Your DNA sequence could be the ultimate addition to your medical records, revealing disease risks and offering the possibility of tailored treatments. But first, researchers need to make the sequencing of your entire genome affordable. The National Institutes of Health, in Bethesda, Md., are pushing researchers to come up with technology that would sequence a person’s entire genome for just US $1000. One of the front-runners in that race is called nanopore sequencing, and physicists at Brown University, in Providence, R.I., recently took a big step toward getting nanopore sequencing down to the $1000 mark.
Genetic information is encoded on DNA as the sequence in which four chemicals, called bases, are strung together. Using today’s techniques, sequencing someone’s genome can take days and cost about $100 000. Nanopore sequencing promises to speed up and simplify reading the 3 billion bases. The idea is to use an electric field to pull a DNA strand through a nanometer-scale pore. The pore is in a silicon nitride film immersed in a salt solution. A voltage drives current, in the form of ions in the water, through the nanopore, sucking the DNA through it like a child eating a noodle. As each base passes through the pore, it blocks the current to a degree specific to each of the four types of bases. The hope is to read the minute changes in current and thereby identify the sequence of bases.
However, ”there’s a big catch-22,” says Xinsheng Sean Ling, the Brown University physics professor who led the work, which was published in the 6 May issue of the journal Nanotechnology . ”You need a large electric field to draw the DNA molecule into the pore, but the same electric field also pushes the DNA too quickly.” That reduces the technology’s ability to tell one base from another.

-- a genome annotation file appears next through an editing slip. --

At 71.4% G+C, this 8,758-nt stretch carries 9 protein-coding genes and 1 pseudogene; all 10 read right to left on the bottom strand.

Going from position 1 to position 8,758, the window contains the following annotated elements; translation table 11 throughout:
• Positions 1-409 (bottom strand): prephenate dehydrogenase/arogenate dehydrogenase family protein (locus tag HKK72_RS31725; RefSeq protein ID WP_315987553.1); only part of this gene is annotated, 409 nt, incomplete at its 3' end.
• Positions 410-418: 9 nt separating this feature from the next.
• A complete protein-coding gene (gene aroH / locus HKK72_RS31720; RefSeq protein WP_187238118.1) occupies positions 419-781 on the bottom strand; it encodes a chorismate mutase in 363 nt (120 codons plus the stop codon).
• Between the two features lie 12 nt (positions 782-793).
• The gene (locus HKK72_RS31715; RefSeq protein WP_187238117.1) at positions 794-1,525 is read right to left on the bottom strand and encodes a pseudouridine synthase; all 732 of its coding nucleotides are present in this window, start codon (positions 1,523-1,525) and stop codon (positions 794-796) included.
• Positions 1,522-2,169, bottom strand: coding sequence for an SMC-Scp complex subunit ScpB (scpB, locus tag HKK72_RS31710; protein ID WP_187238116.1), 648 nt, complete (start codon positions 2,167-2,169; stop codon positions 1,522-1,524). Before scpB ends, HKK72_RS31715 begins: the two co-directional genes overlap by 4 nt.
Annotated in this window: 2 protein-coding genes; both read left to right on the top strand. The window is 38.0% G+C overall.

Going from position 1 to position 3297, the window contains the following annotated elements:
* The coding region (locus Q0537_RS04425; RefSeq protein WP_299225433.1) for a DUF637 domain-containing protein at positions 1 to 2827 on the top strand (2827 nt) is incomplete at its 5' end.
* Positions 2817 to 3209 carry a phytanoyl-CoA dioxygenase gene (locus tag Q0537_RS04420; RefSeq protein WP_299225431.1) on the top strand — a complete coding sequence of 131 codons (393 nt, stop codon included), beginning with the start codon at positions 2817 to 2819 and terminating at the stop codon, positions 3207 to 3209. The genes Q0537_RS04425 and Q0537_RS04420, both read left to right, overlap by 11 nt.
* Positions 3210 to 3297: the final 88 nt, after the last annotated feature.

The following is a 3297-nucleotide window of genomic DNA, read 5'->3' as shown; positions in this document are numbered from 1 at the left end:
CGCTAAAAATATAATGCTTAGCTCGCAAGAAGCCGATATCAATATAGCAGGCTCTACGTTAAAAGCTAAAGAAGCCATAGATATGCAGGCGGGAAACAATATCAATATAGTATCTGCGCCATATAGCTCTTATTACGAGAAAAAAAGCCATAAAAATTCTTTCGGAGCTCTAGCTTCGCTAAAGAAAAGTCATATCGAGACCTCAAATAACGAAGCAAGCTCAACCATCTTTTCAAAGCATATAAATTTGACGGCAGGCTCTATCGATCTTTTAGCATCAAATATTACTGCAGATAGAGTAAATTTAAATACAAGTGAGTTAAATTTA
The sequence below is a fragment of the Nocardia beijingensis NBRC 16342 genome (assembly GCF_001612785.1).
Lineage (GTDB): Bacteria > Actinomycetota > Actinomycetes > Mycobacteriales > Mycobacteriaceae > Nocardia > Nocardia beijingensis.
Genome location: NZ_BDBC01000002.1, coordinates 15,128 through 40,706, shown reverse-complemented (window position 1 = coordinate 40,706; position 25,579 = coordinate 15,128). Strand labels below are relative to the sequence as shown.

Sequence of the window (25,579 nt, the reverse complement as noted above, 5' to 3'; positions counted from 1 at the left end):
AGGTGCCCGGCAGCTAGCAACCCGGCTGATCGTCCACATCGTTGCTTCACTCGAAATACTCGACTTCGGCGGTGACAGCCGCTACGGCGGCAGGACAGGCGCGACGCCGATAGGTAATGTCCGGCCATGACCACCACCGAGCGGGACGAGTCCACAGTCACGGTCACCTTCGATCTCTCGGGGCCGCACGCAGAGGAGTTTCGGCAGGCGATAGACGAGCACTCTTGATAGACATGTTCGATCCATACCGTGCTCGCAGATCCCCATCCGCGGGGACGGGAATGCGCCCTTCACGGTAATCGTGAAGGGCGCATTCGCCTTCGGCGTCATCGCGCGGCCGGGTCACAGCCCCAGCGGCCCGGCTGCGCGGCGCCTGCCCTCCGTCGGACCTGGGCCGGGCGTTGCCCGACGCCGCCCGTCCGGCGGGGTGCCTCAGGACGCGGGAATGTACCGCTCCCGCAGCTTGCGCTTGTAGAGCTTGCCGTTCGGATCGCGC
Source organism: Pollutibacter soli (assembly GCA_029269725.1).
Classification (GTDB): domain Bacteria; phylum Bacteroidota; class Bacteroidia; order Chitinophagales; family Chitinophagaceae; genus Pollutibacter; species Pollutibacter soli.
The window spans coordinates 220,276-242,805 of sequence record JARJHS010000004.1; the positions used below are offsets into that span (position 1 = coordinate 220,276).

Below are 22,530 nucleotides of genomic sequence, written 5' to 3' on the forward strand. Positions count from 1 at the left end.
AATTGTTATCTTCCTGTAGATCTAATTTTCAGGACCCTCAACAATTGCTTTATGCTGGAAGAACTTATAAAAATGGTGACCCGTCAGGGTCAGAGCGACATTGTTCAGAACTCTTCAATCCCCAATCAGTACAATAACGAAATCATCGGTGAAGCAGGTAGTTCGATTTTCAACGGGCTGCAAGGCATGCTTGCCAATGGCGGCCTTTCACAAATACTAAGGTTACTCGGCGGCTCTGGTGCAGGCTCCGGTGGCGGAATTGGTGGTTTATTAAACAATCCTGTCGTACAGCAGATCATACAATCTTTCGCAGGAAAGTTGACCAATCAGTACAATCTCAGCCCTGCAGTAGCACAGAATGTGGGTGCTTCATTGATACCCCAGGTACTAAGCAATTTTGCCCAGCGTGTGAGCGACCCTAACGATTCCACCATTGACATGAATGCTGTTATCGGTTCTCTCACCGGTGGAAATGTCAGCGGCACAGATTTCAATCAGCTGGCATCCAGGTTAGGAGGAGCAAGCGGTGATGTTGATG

So Ling and his colleagues attach DNA to an iron oxide bead 2.8 micrometers wide. An electric field pulls the free end of the strand through a 12¿Äënanometer silicon nitride pore, and a magnetic field drags the bead in the other direction. Without the opposing magnetic field, DNA would typically zip through the pore at the rate of one base per microsecond, but the tug-of-war between the two fields results in a rate of one per millisecond. ”So there would be less chance of error in reading the bases,” says John Kasianowicz, the biophysicist at the U.S. National Institute of Standards and Technology, in Gaithersburg, Md., who invented nanopore sequencing. ”This is a significant advance.”
So far the researchers have demonstrated the mechanics of pulling DNA through the pore, but they have yet to prove that their trick really improves DNA sequencing accuracy. And there may turn out to be better ways to slow down DNA.
Another group has tried tugging on the DNA with highly focused laser beams. And Oxford Nanopore Technologies, in Kidlington, England, recently demonstrated that DNA squiggles through a narrower pore made from a bacterial protein at 1/25th the speed it would take to move through a silicon-based pore, according to James Clarke, a scientist at Oxford Nanopore.
Silicon pores, however, are more stable and would make for a better commercial product, says Dan Branton, a nanopore researcher at Harvard. ”If you’re using a protein pore, it has to be embedded in a lipid layer, and those break and are very delicate,” he says.
Controlling the DNA’s speed through a pore is one of the biggest challenges facing nanopore technology, Branton says, and the magnetic technique addresses that issue well. However, he thinks that the process of attaching the magnetic bead could cost time and money, possibly defeating the main purpose of using nanopores: cheap sequencing.